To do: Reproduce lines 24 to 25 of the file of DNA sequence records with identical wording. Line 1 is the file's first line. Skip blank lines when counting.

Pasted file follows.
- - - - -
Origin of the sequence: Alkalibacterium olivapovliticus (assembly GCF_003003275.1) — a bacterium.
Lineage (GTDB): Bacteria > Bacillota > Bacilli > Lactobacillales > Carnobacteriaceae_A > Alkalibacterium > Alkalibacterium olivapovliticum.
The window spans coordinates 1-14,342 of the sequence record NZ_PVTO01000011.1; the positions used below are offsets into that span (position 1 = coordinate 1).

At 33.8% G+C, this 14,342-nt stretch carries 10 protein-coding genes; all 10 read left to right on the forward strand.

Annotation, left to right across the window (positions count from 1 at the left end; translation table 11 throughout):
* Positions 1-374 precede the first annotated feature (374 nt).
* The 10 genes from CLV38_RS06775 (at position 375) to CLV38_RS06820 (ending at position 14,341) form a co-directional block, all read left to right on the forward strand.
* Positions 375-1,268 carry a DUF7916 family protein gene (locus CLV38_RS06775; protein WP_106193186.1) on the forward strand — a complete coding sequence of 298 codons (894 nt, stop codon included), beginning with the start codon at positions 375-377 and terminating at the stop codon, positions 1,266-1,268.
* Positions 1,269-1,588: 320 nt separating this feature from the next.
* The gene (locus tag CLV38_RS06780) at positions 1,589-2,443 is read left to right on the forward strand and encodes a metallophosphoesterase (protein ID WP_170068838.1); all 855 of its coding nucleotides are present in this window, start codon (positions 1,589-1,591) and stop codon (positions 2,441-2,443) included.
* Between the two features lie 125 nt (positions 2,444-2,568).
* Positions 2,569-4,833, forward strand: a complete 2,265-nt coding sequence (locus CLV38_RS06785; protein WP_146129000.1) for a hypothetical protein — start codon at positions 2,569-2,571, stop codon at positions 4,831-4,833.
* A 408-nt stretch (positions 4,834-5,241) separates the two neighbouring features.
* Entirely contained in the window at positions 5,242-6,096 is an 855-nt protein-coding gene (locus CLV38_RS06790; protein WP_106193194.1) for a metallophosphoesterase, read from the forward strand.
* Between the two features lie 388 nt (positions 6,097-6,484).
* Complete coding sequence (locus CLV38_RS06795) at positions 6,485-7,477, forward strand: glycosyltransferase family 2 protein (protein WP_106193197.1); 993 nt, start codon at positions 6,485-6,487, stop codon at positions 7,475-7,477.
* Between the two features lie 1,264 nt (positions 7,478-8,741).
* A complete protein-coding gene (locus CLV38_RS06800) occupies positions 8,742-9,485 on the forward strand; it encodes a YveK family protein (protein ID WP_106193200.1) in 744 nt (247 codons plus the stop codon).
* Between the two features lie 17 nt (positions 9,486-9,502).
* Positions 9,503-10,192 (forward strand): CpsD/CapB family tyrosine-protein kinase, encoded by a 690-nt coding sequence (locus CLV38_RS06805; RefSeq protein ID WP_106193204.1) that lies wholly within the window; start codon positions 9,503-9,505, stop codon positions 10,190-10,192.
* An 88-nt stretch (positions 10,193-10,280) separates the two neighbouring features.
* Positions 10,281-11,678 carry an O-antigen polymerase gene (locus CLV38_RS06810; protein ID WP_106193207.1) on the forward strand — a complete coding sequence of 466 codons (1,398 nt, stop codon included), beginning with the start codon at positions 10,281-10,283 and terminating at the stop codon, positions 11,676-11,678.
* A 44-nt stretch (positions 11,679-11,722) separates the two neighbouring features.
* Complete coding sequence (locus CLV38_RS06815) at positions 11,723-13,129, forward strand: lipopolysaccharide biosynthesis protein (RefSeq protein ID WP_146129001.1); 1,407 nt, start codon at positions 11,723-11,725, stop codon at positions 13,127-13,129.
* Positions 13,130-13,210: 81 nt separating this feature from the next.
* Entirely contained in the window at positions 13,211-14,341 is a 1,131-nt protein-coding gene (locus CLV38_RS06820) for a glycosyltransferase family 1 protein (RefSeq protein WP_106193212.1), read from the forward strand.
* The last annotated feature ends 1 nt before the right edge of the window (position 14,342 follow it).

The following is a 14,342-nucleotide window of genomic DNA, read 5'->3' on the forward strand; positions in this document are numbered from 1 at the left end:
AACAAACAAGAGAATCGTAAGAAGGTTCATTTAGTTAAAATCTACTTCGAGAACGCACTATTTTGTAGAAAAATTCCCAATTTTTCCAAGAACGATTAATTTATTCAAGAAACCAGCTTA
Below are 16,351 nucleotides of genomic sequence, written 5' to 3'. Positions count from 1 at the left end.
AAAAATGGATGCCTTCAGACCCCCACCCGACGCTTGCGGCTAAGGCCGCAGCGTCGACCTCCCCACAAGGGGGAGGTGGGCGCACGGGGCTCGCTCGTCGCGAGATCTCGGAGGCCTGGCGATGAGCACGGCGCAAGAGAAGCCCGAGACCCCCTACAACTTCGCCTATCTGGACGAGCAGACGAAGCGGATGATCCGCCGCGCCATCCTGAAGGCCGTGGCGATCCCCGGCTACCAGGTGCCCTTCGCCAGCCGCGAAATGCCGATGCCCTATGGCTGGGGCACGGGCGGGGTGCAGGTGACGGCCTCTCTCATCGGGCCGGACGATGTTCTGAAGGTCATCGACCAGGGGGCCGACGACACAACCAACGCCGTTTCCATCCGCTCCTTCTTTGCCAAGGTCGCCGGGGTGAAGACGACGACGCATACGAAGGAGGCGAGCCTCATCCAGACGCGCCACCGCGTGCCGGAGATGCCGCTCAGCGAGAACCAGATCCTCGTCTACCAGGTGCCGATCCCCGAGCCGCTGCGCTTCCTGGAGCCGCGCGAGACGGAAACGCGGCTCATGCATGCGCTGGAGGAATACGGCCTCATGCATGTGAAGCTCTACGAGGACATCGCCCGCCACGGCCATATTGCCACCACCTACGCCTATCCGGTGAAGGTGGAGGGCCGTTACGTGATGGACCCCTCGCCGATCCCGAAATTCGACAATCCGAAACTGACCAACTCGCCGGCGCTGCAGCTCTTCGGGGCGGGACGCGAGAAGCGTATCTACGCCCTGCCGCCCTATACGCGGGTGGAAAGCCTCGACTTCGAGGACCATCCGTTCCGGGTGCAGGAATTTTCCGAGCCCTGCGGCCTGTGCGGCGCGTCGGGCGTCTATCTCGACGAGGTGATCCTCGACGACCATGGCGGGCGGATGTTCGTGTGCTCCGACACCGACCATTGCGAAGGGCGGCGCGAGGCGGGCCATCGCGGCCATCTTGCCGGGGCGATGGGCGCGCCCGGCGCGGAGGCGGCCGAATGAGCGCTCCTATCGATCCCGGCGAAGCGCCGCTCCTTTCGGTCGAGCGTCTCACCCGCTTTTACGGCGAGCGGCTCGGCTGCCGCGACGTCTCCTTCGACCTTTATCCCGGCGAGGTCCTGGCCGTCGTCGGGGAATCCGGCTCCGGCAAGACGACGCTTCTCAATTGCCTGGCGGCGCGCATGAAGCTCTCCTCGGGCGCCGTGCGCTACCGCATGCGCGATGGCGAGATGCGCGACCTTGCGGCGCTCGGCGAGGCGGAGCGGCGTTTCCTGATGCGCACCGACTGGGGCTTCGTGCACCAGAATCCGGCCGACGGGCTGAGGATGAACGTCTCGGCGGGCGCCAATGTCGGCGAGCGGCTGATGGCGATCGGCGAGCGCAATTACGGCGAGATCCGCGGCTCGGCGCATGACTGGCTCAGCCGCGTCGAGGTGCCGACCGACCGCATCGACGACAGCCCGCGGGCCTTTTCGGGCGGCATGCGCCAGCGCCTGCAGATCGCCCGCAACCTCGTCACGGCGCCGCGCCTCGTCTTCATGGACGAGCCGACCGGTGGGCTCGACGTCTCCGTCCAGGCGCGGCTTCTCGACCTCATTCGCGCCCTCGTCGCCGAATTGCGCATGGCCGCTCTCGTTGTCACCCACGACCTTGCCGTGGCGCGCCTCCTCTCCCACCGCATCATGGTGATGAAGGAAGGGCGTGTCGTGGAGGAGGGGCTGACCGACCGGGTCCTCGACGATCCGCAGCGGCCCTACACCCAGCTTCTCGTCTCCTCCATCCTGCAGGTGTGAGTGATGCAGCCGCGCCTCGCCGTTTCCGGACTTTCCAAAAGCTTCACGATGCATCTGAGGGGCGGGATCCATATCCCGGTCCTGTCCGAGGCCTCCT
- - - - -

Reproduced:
* Complete coding sequence (locus CLV38_RS06815) at positions 11,723-13,129, forward strand: lipopolysaccharide biosynthesis protein (RefSeq protein ID WP_146129001.1); 1,407 nt, start codon at positions 11,723-11,725, stop codon at positions 13,127-13,129.
* Positions 13,130-13,210: 81 nt separating this feature from the next.